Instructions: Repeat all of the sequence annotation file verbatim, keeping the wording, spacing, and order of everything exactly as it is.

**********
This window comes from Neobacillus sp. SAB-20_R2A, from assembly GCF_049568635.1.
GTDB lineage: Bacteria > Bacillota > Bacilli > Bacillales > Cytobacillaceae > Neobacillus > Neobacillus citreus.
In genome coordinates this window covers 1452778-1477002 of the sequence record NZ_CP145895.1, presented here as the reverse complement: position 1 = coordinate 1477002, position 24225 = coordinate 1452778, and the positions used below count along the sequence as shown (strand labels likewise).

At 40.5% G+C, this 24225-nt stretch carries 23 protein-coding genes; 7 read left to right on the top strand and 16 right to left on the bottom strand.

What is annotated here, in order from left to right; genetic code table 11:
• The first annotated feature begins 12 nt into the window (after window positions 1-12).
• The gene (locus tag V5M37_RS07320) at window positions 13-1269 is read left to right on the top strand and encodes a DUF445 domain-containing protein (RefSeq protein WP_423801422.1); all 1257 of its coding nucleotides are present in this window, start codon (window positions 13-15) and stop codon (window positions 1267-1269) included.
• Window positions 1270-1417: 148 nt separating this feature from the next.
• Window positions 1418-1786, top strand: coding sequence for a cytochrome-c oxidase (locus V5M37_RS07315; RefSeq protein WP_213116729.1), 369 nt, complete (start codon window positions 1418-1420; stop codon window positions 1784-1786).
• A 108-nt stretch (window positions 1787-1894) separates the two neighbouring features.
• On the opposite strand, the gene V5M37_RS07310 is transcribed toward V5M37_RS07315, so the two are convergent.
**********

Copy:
This window comes from Neobacillus sp. SAB-20_R2A, from assembly GCF_049568635.1.
GTDB lineage: Bacteria > Bacillota > Bacilli > Bacillales > Cytobacillaceae > Neobacillus > Neobacillus citreus.
In genome coordinates this window covers 1452778-1477002 of the sequence record NZ_CP145895.1, presented here as the reverse complement: position 1 = coordinate 1477002, position 24225 = coordinate 1452778, and the positions used below count along the sequence as shown (strand labels likewise).

At 40.5% G+C, this 24225-nt stretch carries 23 protein-coding genes; 7 read left to right on the top strand and 16 right to left on the bottom strand.

What is annotated here, in order from left to right; genetic code table 11:
• The first annotated feature begins 12 nt into the window (after window positions 1-12).
• The gene (locus tag V5M37_RS07320) at window positions 13-1269 is read left to right on the top strand and encodes a DUF445 domain-containing protein (RefSeq protein WP_423801422.1); all 1257 of its coding nucleotides are present in this window, start codon (window positions 13-15) and stop codon (window positions 1267-1269) included.
• Window positions 1270-1417: 148 nt separating this feature from the next.
• Window positions 1418-1786, top strand: coding sequence for a cytochrome-c oxidase (locus V5M37_RS07315; RefSeq protein WP_213116729.1), 369 nt, complete (start codon window positions 1418-1420; stop codon window positions 1784-1786).
• A 108-nt stretch (window positions 1787-1894) separates the two neighbouring features.
• On the opposite strand, the gene V5M37_RS07310 is transcribed toward V5M37_RS07315, so the two are convergent.